These tacos are simple but there are several components that need assembling first so make sure you start preparing this early. With everything prepped it'll be a breeze to put together when serving time comes.
GARLIC CHIPOTLE AIOLI
MARK'S MEAT RUB
2 tbsp. each:
PICO DE GALLO
This versatile recipe is one we use for many things and frequently. It originally came from an old sushi book as a way to prepare salmon for fukomaki but we have used it quite differently here and added some twists. Feel free just to use the first 4 ingredients to marinate previously frozen salmon or tuna and consume raw after several hours. Don’t do this with whitefish, and do not do this with fresh salmon. Salmon must always be frozen before consuming it in a raw form.
MARINATING THE SALMON
COOKING THE SALMON
*why spend a ton of money for a very small bottle of mirin when you can make your own? It is just 2 parts sugar to 3 parts sake. Set over heat and stir till the sugar dissolves. Bottle and keep as long as you want. Just don’t put hot mirin on your raw fish!!!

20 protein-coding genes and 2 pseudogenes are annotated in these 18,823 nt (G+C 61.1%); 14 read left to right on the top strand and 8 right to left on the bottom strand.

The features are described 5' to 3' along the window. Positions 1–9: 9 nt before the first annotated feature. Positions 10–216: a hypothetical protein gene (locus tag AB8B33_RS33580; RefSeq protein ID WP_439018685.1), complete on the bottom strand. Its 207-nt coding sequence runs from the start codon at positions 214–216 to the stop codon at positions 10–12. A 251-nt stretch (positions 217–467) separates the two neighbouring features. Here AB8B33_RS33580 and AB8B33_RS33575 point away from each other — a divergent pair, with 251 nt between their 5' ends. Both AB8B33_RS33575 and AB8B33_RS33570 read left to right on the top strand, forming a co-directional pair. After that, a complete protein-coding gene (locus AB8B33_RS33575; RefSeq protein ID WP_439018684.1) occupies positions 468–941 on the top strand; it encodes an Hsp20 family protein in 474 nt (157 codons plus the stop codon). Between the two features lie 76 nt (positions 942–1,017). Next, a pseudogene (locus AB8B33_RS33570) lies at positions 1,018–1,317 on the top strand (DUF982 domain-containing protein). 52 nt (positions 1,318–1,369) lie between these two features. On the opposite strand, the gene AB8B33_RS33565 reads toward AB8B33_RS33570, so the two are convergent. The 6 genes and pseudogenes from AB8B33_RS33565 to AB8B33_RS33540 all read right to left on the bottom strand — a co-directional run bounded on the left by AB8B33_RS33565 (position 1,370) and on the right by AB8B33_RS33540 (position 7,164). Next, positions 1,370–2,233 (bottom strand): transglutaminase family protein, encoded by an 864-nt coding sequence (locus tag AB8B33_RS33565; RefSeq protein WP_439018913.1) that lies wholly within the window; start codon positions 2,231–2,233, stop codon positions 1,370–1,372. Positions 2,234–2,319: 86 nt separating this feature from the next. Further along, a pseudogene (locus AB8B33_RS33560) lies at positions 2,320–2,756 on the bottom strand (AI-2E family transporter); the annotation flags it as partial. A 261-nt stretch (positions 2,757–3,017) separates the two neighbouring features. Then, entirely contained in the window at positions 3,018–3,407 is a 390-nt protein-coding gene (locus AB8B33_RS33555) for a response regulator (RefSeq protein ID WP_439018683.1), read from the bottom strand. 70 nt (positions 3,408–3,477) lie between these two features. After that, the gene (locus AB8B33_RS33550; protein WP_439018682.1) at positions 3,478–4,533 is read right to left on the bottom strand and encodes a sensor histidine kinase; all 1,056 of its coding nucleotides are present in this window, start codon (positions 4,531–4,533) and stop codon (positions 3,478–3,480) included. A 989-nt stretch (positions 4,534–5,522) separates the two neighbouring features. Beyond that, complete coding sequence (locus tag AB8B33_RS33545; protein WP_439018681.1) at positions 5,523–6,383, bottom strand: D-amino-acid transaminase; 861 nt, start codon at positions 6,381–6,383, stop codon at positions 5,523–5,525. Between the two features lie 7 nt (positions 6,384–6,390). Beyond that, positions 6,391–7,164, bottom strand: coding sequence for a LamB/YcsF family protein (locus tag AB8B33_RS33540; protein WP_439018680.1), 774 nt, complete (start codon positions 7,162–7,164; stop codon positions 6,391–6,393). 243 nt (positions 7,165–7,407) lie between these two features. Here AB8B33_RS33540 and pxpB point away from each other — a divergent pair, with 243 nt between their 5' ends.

Guaranteed to please, this pickled salmon is perfect as a quick appetizer that can be served on it's own to guests or family. The best part is - it can be made ahead of time and keeps well in the fridge, so you can prep it whenever you have time and have it on-hand for any occasion.
This recipe makes one gallon-jar sized batch but can easily be halved if that's too much for your household. Pickled salmon also takes several days so make sure it's started far enough in advance before you intend to eat it.
Remove the salmon from its salty brine and rinse well. Rinse the jar and add the rinsed/drained salmon chunks back in. Submerge in apple cider vinegar and return to the fridge for another 24 hours or up to 48 hours.
(note that these amounts are all approximate and you can absolutely play around with how much/what kinds of veggies are put in there)
The pickled salmon can be enjoyed after another 24 hours but with more time it will develop a better flavour.